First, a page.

Windows error 0x00000252, 594

Detailed Error Information


MessageThe driver %hs failed to complete a cancelled I/O request in the allotted time.
Declared inwinerror.h

This appears to be a raw Win32 error. More information may be available in error 0x80070252.

HRESULT analysis[2]

This is probably not the correct interpretation of this error. The Win32 error above is more likely to indicate the actual problem.

This code indicates success, rather than an error. This may not be the correct interpretation of this code, or possibly the program is handling errors incorrectly.

Reserved (R)false
Reserved (X)false
FacilityCode0 (0x000)
DescriptionThe default facility code.[2][1]
Error Code594 (0x0252)

Possible solutions


Is PEVerify warning about duplicate methods wrong here?


Both methods share the same method signature and that is simply not allowed.

For the CLR, a method signature consists of the method name, generic arity, formal parameter arity, formal parameter types and kinds, and return type.

Definition of a method signature

Serge Lidin states in .Net IL Assembler, chapter 10 under Method Table Validity Rules:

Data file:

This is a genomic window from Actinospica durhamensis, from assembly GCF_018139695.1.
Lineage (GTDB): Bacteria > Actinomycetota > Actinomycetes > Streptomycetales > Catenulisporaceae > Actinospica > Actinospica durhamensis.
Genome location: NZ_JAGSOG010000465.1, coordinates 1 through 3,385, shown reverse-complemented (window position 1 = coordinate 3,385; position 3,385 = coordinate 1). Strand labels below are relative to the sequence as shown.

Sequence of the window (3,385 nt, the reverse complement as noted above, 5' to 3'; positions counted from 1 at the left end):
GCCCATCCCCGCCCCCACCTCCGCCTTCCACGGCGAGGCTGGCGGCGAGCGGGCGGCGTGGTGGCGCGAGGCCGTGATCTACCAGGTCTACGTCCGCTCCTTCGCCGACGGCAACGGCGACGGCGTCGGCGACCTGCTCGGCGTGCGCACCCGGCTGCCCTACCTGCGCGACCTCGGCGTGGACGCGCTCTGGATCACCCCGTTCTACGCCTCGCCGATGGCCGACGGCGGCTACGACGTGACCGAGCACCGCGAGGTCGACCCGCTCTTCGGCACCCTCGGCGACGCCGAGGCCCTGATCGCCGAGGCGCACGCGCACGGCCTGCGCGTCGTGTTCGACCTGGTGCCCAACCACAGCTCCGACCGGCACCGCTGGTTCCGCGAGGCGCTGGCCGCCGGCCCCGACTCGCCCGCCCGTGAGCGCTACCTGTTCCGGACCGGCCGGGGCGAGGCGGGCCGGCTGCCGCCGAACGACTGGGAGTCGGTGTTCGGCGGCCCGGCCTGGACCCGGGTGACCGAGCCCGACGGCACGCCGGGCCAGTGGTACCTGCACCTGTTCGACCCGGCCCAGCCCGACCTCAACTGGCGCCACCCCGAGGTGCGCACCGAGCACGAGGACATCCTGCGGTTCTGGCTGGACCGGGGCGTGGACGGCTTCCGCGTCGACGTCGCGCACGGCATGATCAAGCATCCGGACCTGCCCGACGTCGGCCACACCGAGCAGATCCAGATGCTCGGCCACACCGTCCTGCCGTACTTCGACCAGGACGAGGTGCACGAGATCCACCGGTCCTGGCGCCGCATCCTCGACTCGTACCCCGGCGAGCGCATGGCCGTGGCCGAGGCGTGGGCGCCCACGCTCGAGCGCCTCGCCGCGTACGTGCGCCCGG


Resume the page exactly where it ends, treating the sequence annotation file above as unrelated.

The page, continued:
No duplicate records—attributed to the same TypeDef and having the same name and signature—should exist unless the accessibility flag is privatescope.

of course you can find this rule in the ECMA-335 specifications, in partition II.22.1:

Unique Rows: No table shall contain duplicate rows, where “duplicate” is defined in terms of its key column, or combination of columns.

answered on Stack Overflow Feb 2, 2016 by thehennyy • edited May 23, 2017 by Community

32-bit pointer overflow in 64-bit gcc code - fails in compile


I just ran into the same problem with GNU Fortran (GCC) 5.1.0 in a Mac running 10.11.5 but the solution offered by the OP did not work for me.

However, I did find a solution: after systematically pruning my rather pedestrian legacy code, I found that every array has to be explicitly filled with something. You can't start filling it within your code. I know it sounds silly, but once I initialized every "real" array (32 bit, it is legacy code) with 0.0 before I did any I/O or other work, it linked without complaint.

And, yes, as with the OP, my code worked until I changed the size of an array.

The reason why this worked may be in the contents of this bug report: but I am not good enough to tell you how to come up with a better workaround. My only guess is that initializing every array at the beginning favors the GOT instead of the RIP. (When will this be fixed? I just don't know how to push this up the line and the bug report is dated 2014-11-09)

answered on Stack Overflow Jun 3, 2016 by HackerPhysicist


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  1. winerror.h from Windows SDK 10.0.14393.0

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